9 September 2022

Partnering to save the moors: REWE pledges at least 25 million euros to the NABU climate fund

Reading time: 6 min.

Global warming and the extinction of species are the greatest ecological crises of our time, and climate protection therefore remains one of society’s most pressing concerns. REWE feels it has a responsibility to address these issues and, going forward, it wants to be part of the solution even more than before. To this end, REWE has pledged a minimum of 25 million euros over the next five years to support the climate fund of Germany’s Nature and Biodiversity Conservation Union (NABU), This is a joint investment by two long-time partners in measurably reducing greenhouse gas emissions.

Twenty-five percent of all global greenhouse gas emissions are caused by food industry supply chains. REWE is aware of this and will therefore be investing heavily in its supply chains to reduce emissions and to offset those emissions that cannot be reduced . REWE is also voluntarily supporting climate protection projects such as NABU’s climate fund, which can then invest considerable sums in natural climate protection.

NABU’s CEO Leif Miller says, After over a decade of partnering to promote sustainability, REWE and NABU are once again teaming up to protect our natural environment and the earth’s climate. The NABU climate fund shows what can be accomplished when businesses and conservationists work together to fight climate change. Thanks to the commitment of the fund’s co-initiator REWE, we’ll be able to invest at least 25 million euros in natural measures to protect the climate and biodiversity over the next five years.

Money paid into the fund will go towards implementing conservation projects that have a positive impact on biodiversity and climate. Specifically, the NABU climate fund will finance moorland restoration in Germany. NABU and REWE see great potential for effective climate protection through the restoration of moorlands, in keeping with the German federal government’s “natural climate protection” action plan. The rewetting of moorlands in Germany helps to measurably reduce greenhouse gas emissions, largely from moorlands that have been degraded by agricultural use and/or peat extraction.

Moorlands are still being drained to this day and 95 percent of Germany’s are currently dry. Enormous quantities or carbon, which has been “locked” inside the peat of the moors for millennia, can then quickly bind with oxygen and be released into the atmosphere as CO2. When the moorlands are rewetted, they regain their original function as carbon sinks, thus halting the release of greenhouse gases. Although moorlands account for only three percent of the world’s land area, wet moors store one-quarter of terrestrial carbon – twice as much as all the world’s forests combined. In other words, moors are the most effective carbon sinks in the world.

Yet, the revitalization of moorlands not only stops greenhouse gas emissions; it also provides a unique habitat for many now rare plant and animal species. Intact moorlands thus also make a significant contribution to maintaining biodiversity.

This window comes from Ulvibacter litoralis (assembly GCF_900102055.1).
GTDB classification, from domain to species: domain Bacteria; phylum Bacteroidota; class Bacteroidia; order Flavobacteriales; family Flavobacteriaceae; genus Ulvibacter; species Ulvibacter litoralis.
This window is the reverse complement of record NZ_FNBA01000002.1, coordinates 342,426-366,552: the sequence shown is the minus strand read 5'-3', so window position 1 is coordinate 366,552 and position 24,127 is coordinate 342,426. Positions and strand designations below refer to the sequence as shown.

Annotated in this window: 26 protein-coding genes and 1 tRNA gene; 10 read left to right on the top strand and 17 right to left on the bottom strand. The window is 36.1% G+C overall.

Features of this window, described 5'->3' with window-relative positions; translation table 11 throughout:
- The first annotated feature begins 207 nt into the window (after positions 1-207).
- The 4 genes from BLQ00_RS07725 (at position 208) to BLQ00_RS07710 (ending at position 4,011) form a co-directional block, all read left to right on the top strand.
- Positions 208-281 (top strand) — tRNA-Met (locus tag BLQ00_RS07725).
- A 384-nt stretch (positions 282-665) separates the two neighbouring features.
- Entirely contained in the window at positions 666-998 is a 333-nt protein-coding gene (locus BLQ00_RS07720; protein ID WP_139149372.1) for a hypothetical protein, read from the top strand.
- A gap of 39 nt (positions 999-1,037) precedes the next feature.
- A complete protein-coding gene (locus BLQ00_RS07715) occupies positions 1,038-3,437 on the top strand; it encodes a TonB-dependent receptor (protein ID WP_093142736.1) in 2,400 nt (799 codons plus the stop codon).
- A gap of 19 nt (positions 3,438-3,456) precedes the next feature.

REWE customers can do their part to join NABU and REWE in helping to prevent climate change: Every purchase of “REWE Bio” organic products will help the NABU climate fund to grow. And so, every purchase will contribute to preventing climate change. The NABU climate fund logo will be visible on product labels.

As a large company in the food industry, we are aware of the responsibility we bear for preventing climate change and we will be part of the solution. It is very important to us that in addition to the massive effort to reduce emissions, we also voluntarily support climate protection projects. To that end, we have teamed up with our long-time partner, NABU, to launch the climate fund – to help protect the climate through conservation. Linking the NABU climate fund to our products enables customers to truly be part of preventing climate change, adds Clemens Bauer.

Background: Moorlands in Germany

Around 300 years ago, large swathes of Germany were covered in moorland – some 1.5 million hectares or roughly equivalent to the entire area of the state of Schleswig-Holstein.

Upland moors, fed by rainfall, are the most common type found in the northwest of the country. In the east and northeast, lowland moors formed in and around lakes, depressions, or springs predominate. Moors once covered 4.2 percent of what is now Germany, providing unique and diverse habitat to countless plant and animal species.

Today, however, the picture is quite different: 95 percent of the natural moorlands have been destroyed. Over the centuries, humans have drained the moors for peat extraction, forestry or agricultural uses, or to build on them.

Yet, the fact remains that the disappearance of the moors is having a massive impact on the climate. That’s because moors are more than 90 percent water. When the use or development of the land removes this water, air flows into the moor, causing the peat to decompose. The moor collapses, sometimes dropping several metres. Once diverse habitats are then lost. But that’s not all: Vast quantities of carbon that have been stored in the moors for millennia bind with oxygen to form carbon dioxide that is then released into the atmosphere.

About REWE

With sales of 30.6 billion euros (2023), more than 170.000 employees and over 3,800 REWE stores, REWE Markt GmbH is one of Germany’s leading food retail companies. REWE stores are run as subsidiaries or by independent REWE retailers.

The cooperatively organised REWE Group is one of the leading trade and tourism groups in Germany and Europe. In 2023, the company generated a total external turnover of around 92billion euros. Founded in 1927, the REWE Group has around 390,000 employees and operates in 21 European countries.

Raimund Esser
Head of Corporate Communications at
REWE Markt